Why responsible investment has greater potential in EMs (Columbia Threadneedle)


by Dara White, Global Head of Emerging Market Equities, and Kyle Bergacker, Senior Thematic Investment Analyst, Responsible Investment at Columbia Threadneedle Investments

With more room for businesses to improve their environmental, social and governance credentials comes greater potential alpha generation, making company selection and data analysis key

The emerging markets universe has 26 countries and, arguably, environmental, social and governance (ESG) issues matter far more in these regions than in developed markets. There is more room for companies to improve and for investors to influence change, for the good of society and investors themselves. That means greater potential for alpha generation and having a positive impact. Emerging markets rely more on natural resources and have more labour-intensive manufacturing businesses, so there is naturally more opportunity for improvement.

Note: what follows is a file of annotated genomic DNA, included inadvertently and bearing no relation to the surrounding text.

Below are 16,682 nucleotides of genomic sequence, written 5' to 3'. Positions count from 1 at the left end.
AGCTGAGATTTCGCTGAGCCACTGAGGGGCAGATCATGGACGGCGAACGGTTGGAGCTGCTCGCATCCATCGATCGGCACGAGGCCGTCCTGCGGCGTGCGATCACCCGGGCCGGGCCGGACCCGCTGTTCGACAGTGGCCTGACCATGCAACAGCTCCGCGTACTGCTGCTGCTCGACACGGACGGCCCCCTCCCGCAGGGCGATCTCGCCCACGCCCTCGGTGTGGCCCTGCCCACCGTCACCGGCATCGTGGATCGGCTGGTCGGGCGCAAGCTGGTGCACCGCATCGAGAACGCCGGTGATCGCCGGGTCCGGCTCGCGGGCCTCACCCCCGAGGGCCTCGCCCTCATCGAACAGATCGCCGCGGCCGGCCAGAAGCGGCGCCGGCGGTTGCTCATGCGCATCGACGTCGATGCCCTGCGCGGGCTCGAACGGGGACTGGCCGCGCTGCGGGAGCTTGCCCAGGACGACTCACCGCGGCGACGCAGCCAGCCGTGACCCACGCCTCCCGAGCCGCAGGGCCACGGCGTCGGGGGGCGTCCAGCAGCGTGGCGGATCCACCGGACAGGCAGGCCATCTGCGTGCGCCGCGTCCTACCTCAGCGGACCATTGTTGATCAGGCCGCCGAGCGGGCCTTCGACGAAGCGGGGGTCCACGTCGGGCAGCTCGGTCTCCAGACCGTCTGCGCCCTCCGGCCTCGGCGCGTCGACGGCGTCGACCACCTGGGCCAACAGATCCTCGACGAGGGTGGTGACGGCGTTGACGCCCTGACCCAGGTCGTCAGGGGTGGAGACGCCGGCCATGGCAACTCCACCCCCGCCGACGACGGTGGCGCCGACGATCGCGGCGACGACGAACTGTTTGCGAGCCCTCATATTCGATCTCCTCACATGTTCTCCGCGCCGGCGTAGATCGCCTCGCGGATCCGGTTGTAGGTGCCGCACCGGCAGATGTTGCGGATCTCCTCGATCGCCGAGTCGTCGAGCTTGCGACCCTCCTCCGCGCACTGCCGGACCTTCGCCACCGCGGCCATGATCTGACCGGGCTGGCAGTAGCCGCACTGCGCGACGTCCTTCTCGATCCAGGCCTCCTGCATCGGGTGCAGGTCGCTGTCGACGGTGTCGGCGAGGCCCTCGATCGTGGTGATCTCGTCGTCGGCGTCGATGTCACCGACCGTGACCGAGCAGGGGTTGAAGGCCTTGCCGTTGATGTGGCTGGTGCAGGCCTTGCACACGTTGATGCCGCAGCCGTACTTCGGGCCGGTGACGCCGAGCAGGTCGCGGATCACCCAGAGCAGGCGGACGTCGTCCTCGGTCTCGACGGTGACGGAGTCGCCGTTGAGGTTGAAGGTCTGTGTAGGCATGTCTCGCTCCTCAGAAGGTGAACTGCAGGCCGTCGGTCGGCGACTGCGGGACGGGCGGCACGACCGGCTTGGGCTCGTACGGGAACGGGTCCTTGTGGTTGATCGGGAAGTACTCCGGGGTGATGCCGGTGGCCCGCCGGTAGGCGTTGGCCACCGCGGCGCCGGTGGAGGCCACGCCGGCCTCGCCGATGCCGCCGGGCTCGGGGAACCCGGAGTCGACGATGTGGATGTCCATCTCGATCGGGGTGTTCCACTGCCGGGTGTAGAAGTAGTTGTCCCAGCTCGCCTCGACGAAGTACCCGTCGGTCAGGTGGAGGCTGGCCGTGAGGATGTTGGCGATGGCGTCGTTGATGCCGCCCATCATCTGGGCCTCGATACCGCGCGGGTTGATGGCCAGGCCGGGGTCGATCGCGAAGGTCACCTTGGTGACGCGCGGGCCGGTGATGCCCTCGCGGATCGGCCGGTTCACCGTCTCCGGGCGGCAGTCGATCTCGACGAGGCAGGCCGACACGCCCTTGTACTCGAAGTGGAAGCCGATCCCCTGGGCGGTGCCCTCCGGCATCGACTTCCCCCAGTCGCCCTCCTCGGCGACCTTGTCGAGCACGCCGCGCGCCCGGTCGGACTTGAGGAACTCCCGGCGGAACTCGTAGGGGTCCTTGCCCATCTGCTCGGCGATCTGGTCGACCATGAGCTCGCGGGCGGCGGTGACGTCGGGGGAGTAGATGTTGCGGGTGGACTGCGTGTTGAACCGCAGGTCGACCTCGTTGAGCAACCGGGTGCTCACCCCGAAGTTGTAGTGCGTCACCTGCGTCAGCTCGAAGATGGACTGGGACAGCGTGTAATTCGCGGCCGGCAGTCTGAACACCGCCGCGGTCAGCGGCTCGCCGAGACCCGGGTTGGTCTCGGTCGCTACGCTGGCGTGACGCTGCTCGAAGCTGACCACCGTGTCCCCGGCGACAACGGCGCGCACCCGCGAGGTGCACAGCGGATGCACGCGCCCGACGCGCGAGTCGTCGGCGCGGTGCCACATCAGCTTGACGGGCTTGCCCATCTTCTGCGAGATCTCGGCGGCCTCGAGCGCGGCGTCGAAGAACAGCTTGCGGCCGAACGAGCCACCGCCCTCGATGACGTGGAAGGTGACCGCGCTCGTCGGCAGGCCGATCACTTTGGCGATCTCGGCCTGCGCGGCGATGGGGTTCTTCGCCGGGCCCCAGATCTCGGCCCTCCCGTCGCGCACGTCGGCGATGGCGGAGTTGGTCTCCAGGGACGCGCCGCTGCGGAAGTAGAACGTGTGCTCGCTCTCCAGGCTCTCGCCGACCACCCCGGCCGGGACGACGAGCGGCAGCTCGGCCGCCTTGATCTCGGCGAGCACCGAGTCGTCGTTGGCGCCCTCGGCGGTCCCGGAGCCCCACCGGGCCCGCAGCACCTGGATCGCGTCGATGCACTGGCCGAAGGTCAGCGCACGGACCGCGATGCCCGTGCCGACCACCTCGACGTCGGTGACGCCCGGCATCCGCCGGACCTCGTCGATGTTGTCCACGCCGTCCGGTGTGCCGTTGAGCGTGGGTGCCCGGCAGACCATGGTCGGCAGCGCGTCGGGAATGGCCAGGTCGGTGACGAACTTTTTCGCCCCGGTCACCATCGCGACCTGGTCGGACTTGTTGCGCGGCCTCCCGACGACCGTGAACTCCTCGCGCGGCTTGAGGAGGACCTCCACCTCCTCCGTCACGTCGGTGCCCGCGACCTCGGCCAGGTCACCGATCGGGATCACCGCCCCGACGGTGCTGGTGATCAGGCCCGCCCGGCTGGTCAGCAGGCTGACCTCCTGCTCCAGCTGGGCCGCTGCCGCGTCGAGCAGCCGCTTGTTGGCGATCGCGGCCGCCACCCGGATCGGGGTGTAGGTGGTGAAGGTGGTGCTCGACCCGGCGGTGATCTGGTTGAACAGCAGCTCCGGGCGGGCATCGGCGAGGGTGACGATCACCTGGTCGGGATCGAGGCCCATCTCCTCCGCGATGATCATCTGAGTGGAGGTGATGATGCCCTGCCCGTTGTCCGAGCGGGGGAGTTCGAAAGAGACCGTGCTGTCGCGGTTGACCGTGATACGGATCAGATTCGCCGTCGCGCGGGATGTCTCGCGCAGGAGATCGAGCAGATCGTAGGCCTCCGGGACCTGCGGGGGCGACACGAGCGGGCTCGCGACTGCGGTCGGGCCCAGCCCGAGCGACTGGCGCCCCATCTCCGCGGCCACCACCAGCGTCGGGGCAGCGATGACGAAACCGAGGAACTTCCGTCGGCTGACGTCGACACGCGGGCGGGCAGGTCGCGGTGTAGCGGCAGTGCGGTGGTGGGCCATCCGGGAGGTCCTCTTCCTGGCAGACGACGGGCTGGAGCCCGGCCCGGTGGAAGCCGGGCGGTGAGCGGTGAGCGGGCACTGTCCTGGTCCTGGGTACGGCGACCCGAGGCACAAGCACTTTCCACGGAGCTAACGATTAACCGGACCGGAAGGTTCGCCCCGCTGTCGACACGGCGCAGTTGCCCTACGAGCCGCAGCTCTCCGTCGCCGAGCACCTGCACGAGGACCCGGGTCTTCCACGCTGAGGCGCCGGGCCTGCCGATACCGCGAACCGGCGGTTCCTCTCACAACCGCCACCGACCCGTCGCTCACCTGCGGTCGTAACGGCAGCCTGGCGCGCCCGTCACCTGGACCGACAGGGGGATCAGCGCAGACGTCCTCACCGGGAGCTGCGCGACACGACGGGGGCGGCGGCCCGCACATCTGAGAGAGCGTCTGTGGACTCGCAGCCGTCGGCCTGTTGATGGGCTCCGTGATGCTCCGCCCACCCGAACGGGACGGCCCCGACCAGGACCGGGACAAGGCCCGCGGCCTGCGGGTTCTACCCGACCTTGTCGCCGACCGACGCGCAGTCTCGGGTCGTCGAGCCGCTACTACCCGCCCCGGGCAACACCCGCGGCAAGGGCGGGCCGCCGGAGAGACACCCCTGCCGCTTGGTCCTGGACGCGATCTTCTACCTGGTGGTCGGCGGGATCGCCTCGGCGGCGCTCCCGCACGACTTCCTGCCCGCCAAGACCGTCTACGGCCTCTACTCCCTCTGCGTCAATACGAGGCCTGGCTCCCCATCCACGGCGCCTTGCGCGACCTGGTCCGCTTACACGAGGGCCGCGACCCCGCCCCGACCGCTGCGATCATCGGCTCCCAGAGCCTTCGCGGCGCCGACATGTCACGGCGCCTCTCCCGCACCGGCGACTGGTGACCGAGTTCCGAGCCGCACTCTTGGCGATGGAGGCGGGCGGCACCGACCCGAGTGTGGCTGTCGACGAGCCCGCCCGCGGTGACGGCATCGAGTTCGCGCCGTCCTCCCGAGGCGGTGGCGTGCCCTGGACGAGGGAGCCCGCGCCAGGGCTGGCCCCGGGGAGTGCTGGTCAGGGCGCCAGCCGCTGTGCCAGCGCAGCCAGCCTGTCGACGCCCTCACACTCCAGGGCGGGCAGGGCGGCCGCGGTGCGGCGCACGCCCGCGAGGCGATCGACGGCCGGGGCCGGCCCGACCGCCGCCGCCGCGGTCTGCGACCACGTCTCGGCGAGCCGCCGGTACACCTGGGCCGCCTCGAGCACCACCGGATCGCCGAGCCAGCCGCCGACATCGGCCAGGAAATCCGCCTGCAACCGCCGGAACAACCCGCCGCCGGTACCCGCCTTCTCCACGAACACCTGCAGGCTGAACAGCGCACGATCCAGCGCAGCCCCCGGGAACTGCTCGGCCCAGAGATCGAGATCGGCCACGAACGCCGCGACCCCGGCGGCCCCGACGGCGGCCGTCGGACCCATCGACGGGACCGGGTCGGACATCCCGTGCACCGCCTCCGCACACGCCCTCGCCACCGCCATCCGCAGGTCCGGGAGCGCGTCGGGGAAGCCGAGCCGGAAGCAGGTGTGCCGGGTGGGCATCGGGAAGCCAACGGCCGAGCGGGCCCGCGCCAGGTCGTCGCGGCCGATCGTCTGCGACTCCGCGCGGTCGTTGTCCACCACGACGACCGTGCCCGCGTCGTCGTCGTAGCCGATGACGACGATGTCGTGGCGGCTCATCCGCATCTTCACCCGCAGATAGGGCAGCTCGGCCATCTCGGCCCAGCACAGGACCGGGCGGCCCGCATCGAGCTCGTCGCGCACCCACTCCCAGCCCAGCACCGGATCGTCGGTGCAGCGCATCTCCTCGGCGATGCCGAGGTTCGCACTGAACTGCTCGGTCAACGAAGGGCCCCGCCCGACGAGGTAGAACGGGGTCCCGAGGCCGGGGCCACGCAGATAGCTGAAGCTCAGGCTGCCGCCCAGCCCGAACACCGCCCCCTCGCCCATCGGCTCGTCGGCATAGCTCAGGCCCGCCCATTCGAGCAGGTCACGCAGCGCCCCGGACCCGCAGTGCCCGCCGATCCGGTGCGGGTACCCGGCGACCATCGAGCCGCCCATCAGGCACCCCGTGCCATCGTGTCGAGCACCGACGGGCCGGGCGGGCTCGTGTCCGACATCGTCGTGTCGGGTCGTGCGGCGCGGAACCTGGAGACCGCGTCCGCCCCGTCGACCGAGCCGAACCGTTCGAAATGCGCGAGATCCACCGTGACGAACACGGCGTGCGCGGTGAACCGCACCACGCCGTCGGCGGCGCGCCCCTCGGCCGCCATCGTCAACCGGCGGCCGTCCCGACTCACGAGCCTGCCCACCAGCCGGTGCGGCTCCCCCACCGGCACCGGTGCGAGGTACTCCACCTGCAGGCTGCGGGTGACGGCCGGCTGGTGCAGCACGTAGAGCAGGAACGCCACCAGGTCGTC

ESG standards are also beginning to matter more. Consider the growing populations, rising middle class, urbanisation and expanding energy consumption. Clearly you need to improve regulation and governance for these economies to grow in a responsible way. Countries such as China and India are jumping ahead in terms of renewable energy adoption. India has a target of generating 57% of its energy from renewable sources like wind and solar by 2027.

ESG investing in emerging markets adds value. Research from the University of Waterloo in Canada shows that the MSCI Socially Responsible Investing (SRI) Index not only ranked higher in terms of mean return than most emerging market portfolios, but also was less vulnerable to negative shocks.

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